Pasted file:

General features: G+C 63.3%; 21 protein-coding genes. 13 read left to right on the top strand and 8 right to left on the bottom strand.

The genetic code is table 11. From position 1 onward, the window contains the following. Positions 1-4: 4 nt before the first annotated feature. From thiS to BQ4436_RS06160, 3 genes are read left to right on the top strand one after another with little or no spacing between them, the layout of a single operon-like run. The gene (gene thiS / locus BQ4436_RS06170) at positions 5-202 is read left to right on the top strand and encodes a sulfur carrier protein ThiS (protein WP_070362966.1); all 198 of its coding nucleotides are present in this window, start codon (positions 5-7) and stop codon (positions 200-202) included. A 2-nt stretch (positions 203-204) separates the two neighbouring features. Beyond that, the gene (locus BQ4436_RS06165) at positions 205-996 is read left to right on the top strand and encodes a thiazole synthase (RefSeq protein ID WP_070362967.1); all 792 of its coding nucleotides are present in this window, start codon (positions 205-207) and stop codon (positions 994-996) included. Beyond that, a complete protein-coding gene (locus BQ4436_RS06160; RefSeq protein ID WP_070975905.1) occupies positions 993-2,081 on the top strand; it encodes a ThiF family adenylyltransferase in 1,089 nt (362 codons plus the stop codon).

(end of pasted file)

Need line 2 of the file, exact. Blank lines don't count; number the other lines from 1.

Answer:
The genetic code is table 11. From position 1 onward, the window contains the following. Positions 1-4: 4 nt before the first annotated feature. From thiS to BQ4436_RS06160, 3 genes are read left to right on the top strand one after another with little or no spacing between them, the layout of a single operon-like run. The gene (gene thiS / locus BQ4436_RS06170) at positions 5-202 is read left to right on the top strand and encodes a sulfur carrier protein ThiS (protein WP_070362966.1); all 198 of its coding nucleotides are present in this window, start codon (positions 5-7) and stop codon (positions 200-202) included. A 2-nt stretch (positions 203-204) separates the two neighbouring features. Beyond that, the gene (locus BQ4436_RS06165) at positions 205-996 is read left to right on the top strand and encodes a thiazole synthase (RefSeq protein ID WP_070362967.1); all 792 of its coding nucleotides are present in this window, start codon (positions 205-207) and stop codon (positions 994-996) included. Beyond that, a complete protein-coding gene (locus BQ4436_RS06160; RefSeq protein ID WP_070975905.1) occupies positions 993-2,081 on the top strand; it encodes a ThiF family adenylyltransferase in 1,089 nt (362 codons plus the stop codon).